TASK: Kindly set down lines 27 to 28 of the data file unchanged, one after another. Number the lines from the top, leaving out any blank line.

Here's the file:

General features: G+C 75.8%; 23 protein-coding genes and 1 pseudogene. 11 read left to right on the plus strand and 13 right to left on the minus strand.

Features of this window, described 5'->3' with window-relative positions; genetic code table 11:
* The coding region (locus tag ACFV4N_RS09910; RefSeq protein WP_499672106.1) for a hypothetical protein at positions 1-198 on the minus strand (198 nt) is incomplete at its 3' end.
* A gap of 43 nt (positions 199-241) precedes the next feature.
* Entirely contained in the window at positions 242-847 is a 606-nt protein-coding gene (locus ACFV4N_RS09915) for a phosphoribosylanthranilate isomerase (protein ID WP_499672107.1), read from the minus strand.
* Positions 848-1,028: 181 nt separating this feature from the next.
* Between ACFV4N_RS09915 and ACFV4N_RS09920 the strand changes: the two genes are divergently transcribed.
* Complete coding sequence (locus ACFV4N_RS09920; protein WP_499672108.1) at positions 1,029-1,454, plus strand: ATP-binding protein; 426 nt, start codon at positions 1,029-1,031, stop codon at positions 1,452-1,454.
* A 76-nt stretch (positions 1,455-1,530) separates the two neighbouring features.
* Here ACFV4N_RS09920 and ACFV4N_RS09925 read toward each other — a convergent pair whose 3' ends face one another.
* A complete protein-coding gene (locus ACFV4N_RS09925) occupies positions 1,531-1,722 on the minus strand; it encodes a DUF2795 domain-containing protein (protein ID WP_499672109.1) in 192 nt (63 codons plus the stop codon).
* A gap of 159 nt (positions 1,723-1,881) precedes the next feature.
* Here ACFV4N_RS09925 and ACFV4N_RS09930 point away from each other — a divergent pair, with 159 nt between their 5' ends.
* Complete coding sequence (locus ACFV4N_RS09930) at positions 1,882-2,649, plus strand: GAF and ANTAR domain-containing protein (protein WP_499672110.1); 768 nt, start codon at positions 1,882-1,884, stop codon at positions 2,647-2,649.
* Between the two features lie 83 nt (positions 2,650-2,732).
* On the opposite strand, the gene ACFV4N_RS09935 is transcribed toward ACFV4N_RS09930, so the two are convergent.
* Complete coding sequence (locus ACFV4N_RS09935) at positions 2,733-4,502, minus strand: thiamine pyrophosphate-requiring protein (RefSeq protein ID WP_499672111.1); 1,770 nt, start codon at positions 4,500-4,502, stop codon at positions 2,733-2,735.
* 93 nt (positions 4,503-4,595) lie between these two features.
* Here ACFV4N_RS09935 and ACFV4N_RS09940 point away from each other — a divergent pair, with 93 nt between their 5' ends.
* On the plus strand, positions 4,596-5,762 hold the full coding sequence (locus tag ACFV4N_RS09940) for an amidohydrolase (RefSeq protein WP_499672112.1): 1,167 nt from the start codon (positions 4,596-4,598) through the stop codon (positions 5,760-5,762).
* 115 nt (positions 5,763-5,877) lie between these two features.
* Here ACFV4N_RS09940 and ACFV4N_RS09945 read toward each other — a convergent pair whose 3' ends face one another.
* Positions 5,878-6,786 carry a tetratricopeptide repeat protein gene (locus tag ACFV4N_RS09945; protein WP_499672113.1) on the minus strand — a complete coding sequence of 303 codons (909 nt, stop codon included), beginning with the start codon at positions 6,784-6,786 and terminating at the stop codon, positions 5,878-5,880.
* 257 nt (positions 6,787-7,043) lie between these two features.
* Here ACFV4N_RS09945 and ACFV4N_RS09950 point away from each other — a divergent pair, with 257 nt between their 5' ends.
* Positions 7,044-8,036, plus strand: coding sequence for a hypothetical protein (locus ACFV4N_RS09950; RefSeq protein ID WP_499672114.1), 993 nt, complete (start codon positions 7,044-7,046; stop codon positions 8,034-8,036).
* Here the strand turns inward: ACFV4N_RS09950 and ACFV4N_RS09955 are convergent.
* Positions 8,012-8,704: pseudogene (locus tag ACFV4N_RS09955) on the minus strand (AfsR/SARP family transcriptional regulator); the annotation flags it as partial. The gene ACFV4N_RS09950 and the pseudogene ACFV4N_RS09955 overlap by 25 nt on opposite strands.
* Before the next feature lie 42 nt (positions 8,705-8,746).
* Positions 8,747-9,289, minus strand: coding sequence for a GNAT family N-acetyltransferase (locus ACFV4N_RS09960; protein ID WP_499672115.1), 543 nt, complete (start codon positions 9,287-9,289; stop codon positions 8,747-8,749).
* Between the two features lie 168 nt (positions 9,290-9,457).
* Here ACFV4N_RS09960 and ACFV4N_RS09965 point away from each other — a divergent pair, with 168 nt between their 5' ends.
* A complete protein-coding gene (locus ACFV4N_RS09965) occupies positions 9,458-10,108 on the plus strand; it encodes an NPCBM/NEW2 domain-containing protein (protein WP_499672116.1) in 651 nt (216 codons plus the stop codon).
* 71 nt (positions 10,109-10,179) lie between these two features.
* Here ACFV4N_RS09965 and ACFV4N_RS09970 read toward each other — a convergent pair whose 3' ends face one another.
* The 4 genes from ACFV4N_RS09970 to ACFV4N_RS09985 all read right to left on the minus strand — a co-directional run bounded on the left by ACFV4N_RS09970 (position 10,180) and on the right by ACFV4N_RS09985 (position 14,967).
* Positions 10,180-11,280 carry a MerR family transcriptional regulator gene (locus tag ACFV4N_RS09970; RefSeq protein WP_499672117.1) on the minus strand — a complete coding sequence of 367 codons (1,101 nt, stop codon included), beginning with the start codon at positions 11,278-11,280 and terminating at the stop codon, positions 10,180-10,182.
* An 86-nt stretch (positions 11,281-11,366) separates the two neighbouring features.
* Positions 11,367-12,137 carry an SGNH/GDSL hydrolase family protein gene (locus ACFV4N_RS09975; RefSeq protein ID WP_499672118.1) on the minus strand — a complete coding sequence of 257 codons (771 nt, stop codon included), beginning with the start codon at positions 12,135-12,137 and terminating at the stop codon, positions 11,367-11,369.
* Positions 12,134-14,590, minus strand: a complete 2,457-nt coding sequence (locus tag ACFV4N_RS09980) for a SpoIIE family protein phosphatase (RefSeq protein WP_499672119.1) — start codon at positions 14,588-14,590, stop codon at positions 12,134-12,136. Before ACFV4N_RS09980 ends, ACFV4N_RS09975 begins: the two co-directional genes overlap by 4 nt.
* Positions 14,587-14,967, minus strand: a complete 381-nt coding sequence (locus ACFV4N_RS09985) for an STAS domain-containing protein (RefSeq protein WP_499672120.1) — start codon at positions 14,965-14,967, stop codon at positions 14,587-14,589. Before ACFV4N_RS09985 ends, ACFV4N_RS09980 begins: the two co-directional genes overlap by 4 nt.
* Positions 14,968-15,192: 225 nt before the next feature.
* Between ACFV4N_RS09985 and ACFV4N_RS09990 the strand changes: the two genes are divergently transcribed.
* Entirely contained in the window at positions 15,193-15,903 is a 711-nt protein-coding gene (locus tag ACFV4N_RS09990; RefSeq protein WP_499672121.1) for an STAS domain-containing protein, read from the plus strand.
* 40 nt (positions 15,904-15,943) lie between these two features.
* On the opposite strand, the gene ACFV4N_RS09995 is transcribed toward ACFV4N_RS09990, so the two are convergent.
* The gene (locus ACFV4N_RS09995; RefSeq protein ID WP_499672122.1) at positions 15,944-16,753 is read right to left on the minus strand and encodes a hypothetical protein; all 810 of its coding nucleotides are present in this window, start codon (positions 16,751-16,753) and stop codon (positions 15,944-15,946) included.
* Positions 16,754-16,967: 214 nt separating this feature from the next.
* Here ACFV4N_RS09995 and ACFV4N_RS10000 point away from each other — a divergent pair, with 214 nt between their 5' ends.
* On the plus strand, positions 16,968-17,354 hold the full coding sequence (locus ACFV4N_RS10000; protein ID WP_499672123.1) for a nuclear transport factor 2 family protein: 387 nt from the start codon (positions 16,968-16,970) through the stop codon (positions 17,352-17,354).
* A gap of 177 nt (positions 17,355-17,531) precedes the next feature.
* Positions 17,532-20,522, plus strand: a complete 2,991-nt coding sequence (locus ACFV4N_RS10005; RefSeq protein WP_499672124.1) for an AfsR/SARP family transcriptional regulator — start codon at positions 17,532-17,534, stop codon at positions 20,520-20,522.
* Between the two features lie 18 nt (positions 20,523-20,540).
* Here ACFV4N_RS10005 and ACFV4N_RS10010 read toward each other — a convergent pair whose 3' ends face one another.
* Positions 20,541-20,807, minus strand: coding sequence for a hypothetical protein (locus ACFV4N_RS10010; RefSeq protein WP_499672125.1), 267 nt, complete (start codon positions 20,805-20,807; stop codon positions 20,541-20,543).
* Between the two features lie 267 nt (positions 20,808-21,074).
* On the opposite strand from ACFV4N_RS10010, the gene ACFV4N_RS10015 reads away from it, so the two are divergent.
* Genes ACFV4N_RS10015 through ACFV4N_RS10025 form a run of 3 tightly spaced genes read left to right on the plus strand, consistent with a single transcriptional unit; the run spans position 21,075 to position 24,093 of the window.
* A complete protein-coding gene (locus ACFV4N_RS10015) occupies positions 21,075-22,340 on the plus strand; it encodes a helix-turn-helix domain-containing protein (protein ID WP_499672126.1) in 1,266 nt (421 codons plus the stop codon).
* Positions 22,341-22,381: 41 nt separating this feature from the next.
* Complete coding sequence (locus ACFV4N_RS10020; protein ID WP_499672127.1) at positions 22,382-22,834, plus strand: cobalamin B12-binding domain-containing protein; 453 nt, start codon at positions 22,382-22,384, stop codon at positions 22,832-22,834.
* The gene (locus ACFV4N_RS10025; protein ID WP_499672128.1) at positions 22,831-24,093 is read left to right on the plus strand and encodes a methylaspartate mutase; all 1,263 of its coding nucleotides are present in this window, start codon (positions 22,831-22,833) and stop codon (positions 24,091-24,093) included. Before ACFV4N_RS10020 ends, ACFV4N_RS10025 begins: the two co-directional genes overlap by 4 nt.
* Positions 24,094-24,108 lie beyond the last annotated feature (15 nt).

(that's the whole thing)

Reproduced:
* Here the strand turns inward: ACFV4N_RS09950 and ACFV4N_RS09955 are convergent.
* Positions 8,012-8,704: pseudogene (locus tag ACFV4N_RS09955) on the minus strand (AfsR/SARP family transcriptional regulator); the annotation flags it as partial. The gene ACFV4N_RS09950 and the pseudogene ACFV4N_RS09955 overlap by 25 nt on opposite strands.